Some images have almost magnetic pull … they draw you … they attract you to experience the space and time you do not belong to. Few years ago I saw photos of Bishnupur terracotta temples in travel magazines. I was mesmerized by the overall form and the lines… however I did not notice that these temples have detailed ornate carvings too. I have visited Kolkata on work trips 3-4 times after that but never had the time to visit Bishnupur. This time FIFA world cup shoot gave me this opportunity. I thought may be one blog post should suffice but there are more than twenty temples and this place perhaps deserves a book! So I will start with the first temple we shot at. The Madan Mohan temple.
These temples were built by the kings of the Malla dynasty in the 16th and 17th century. Madan Mohan temple was built by King Durjan Singha Deva in 1694 CE. Malla dynasty was Vaishnav .. perhaps that explains the name Bishnupur … this region is also called Mallabhum. Bishnupur is in Bankura district and well connected with Kolkata by trains, buses and by private vehicle too. The direct route is about 142km in terms of distance and takes about four hours. One can also take the Durgapur expressway which is a longer route but takes about three and half hours.. More comfortable to drive and more expensive since it is a toll road.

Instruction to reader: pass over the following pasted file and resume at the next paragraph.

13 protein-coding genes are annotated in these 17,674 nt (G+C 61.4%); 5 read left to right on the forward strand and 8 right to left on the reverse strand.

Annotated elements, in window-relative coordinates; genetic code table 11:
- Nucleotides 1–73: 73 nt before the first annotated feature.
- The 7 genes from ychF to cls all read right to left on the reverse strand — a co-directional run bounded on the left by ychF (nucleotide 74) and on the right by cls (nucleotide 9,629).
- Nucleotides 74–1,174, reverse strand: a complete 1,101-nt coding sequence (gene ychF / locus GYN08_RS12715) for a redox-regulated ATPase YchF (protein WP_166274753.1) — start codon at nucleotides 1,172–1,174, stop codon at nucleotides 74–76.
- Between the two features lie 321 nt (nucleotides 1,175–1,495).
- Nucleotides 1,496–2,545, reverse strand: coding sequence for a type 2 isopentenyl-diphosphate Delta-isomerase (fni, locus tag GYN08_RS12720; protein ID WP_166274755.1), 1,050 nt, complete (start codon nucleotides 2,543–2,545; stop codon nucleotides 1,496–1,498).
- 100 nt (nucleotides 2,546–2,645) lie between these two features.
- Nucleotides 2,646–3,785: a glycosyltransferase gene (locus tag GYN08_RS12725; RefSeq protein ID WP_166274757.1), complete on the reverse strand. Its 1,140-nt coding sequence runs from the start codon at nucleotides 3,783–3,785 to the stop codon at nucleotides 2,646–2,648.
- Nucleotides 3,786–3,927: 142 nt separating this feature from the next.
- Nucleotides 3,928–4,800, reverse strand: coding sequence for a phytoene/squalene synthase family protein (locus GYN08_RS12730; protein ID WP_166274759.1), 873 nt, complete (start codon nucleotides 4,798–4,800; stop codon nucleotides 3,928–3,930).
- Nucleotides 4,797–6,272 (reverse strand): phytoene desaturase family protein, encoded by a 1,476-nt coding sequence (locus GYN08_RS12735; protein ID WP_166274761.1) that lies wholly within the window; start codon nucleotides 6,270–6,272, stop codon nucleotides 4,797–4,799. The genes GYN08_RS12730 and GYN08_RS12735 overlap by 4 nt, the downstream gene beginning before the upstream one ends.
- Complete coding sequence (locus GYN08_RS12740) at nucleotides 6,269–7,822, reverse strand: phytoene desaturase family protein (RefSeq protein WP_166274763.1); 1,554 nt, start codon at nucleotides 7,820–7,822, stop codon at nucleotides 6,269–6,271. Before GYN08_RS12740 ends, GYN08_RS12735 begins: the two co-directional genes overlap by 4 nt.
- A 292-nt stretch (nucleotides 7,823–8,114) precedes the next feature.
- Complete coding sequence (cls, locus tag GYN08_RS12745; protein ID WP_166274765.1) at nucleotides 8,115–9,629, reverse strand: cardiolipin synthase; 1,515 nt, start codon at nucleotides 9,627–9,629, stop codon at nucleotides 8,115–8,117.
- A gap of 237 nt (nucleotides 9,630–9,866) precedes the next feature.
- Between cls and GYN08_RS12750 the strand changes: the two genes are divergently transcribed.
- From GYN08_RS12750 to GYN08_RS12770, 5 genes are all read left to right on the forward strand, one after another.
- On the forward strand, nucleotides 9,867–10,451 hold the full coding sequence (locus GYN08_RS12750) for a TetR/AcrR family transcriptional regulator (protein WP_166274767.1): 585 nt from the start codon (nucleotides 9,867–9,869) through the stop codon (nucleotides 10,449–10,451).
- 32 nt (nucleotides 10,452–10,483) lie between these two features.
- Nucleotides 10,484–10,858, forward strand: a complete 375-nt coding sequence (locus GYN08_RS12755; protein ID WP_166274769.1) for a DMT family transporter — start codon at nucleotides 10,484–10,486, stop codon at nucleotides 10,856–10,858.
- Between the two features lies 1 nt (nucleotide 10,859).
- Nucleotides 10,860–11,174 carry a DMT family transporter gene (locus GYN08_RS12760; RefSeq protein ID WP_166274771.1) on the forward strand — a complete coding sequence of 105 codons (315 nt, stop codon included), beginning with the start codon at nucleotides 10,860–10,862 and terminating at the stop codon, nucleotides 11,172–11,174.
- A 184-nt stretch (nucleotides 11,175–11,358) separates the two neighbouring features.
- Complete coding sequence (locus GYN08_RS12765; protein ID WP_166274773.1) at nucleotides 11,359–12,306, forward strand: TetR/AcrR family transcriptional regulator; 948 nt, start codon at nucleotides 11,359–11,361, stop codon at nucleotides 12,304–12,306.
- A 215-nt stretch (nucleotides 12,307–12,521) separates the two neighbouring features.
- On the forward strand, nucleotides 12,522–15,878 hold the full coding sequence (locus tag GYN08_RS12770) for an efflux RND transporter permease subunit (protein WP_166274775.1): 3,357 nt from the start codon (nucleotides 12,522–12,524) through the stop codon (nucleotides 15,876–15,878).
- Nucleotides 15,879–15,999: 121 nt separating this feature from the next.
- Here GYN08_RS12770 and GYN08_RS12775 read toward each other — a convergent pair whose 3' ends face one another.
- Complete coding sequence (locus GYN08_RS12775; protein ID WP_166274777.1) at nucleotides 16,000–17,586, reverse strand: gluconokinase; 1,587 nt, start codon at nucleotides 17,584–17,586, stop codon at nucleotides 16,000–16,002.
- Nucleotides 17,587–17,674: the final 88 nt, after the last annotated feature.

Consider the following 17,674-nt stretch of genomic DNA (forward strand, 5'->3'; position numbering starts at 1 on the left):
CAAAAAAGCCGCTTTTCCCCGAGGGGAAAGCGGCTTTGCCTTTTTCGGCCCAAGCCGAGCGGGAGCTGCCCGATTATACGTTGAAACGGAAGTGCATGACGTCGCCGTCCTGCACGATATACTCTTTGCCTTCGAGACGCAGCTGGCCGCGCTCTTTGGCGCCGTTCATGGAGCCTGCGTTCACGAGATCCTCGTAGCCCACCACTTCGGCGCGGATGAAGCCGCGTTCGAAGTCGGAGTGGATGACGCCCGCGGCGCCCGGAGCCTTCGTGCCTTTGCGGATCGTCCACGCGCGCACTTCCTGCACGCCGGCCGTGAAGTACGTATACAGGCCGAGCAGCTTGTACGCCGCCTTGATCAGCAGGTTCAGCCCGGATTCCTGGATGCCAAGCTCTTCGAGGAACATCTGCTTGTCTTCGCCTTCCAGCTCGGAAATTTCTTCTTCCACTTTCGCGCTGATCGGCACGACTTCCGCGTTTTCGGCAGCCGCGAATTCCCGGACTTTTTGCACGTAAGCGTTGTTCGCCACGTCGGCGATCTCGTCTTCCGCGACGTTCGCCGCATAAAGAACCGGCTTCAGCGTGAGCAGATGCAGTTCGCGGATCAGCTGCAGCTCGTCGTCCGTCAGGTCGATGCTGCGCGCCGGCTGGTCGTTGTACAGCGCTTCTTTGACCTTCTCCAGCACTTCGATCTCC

On a quiet cloudy morning, Bishnupur welcomed us with fresh morning aroma. The first thing one notices about the Madanmohan temple is the Dochala styled gateway with curved roof and the temple pinnacle standing tall in the back drop.
There is Chandi-mandap and another brick structure with the prototype curved roofs. Red terracotta bricks give a very attractive colour as well as a unique texture to the whole structure and gives it a unique form identity. Madanmohan is a form of Bhagwan Vishnu and Vaishnava priests regularly perform Puja here. This temple is in the ‘Ek Ratna’ style which means there is just one pinnacle.
While the overall structural form is very attractive, the real beauty of this temple lies in the delicate, communicative terracotta carvings that bring alive stories from Ramayana, Mahabharata and Puranas. Since Lord Krishna is the main deity of the temple, many stories revolve around the life story of Krishna
Apart from the bass-reliefs and sculptures with stories, we can also see various floral and decorative patterns carved… some are free flowing and some geometric.
These temples have arches with a unique form … these arches interact with various lines around them and patterns created by crisscrossed terracotta. Arches and columns give a dynamic feel to the temples through play of light and shadows.
In the next blog lets explore various isolated monuments in Bishnupur …